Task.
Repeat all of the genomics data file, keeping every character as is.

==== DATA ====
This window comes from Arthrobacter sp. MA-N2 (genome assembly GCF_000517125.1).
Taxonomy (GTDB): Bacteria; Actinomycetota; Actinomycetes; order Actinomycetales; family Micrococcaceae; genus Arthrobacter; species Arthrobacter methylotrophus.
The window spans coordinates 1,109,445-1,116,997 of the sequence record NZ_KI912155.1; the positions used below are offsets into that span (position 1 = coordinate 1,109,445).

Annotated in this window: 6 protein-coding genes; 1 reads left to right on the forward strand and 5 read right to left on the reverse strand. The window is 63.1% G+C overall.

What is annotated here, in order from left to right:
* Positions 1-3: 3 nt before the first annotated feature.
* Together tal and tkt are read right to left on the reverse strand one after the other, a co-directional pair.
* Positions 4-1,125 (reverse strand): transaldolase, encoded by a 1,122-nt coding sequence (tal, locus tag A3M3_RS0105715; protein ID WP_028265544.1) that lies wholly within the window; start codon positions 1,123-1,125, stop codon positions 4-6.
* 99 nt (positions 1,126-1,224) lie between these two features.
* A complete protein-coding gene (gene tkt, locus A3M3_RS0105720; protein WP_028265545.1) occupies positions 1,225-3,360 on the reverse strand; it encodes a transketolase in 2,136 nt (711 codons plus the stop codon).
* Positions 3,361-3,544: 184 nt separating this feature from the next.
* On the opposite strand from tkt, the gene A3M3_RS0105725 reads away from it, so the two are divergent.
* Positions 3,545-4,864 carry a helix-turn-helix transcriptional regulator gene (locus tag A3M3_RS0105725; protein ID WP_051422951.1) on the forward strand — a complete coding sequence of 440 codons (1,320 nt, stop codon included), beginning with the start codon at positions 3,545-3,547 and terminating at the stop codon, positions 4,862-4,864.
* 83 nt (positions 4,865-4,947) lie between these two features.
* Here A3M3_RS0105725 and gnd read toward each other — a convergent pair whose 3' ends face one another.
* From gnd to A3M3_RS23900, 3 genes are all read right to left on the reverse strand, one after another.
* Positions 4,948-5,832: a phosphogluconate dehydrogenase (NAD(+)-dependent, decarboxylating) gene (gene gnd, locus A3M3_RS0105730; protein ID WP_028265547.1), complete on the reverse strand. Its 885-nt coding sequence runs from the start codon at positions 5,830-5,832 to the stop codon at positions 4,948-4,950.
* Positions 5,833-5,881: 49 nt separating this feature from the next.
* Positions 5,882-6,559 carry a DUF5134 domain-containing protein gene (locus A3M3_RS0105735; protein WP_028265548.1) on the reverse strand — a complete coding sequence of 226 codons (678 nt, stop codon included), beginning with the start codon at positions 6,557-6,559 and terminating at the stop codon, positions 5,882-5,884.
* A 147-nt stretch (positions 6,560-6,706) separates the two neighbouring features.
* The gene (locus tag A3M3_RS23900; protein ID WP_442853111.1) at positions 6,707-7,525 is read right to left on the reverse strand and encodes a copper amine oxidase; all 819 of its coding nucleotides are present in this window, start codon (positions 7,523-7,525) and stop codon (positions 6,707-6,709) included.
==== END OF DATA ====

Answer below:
This window comes from Arthrobacter sp. MA-N2 (genome assembly GCF_000517125.1).
Taxonomy (GTDB): Bacteria; Actinomycetota; Actinomycetes; order Actinomycetales; family Micrococcaceae; genus Arthrobacter; species Arthrobacter methylotrophus.
The window spans coordinates 1,109,445-1,116,997 of the sequence record NZ_KI912155.1; the positions used below are offsets into that span (position 1 = coordinate 1,109,445).

Annotated in this window: 6 protein-coding genes; 1 reads left to right on the forward strand and 5 read right to left on the reverse strand. The window is 63.1% G+C overall.

What is annotated here, in order from left to right:
* Positions 1-3: 3 nt before the first annotated feature.
* Together tal and tkt are read right to left on the reverse strand one after the other, a co-directional pair.
* Positions 4-1,125 (reverse strand): transaldolase, encoded by a 1,122-nt coding sequence (tal, locus tag A3M3_RS0105715; protein ID WP_028265544.1) that lies wholly within the window; start codon positions 1,123-1,125, stop codon positions 4-6.
* 99 nt (positions 1,126-1,224) lie between these two features.
* A complete protein-coding gene (gene tkt, locus A3M3_RS0105720; protein WP_028265545.1) occupies positions 1,225-3,360 on the reverse strand; it encodes a transketolase in 2,136 nt (711 codons plus the stop codon).
* Positions 3,361-3,544: 184 nt separating this feature from the next.
* On the opposite strand from tkt, the gene A3M3_RS0105725 reads away from it, so the two are divergent.
* Positions 3,545-4,864 carry a helix-turn-helix transcriptional regulator gene (locus tag A3M3_RS0105725; protein ID WP_051422951.1) on the forward strand — a complete coding sequence of 440 codons (1,320 nt, stop codon included), beginning with the start codon at positions 3,545-3,547 and terminating at the stop codon, positions 4,862-4,864.
* 83 nt (positions 4,865-4,947) lie between these two features.
* Here A3M3_RS0105725 and gnd read toward each other — a convergent pair whose 3' ends face one another.
* From gnd to A3M3_RS23900, 3 genes are all read right to left on the reverse strand, one after another.
* Positions 4,948-5,832: a phosphogluconate dehydrogenase (NAD(+)-dependent, decarboxylating) gene (gene gnd, locus A3M3_RS0105730; protein ID WP_028265547.1), complete on the reverse strand. Its 885-nt coding sequence runs from the start codon at positions 5,830-5,832 to the stop codon at positions 4,948-4,950.
* Positions 5,833-5,881: 49 nt separating this feature from the next.
* Positions 5,882-6,559 carry a DUF5134 domain-containing protein gene (locus A3M3_RS0105735; protein WP_028265548.1) on the reverse strand — a complete coding sequence of 226 codons (678 nt, stop codon included), beginning with the start codon at positions 6,557-6,559 and terminating at the stop codon, positions 5,882-5,884.
* A 147-nt stretch (positions 6,560-6,706) separates the two neighbouring features.
* The gene (locus tag A3M3_RS23900; protein ID WP_442853111.1) at positions 6,707-7,525 is read right to left on the reverse strand and encodes a copper amine oxidase; all 819 of its coding nucleotides are present in this window, start codon (positions 7,523-7,525) and stop codon (positions 6,707-6,709) included.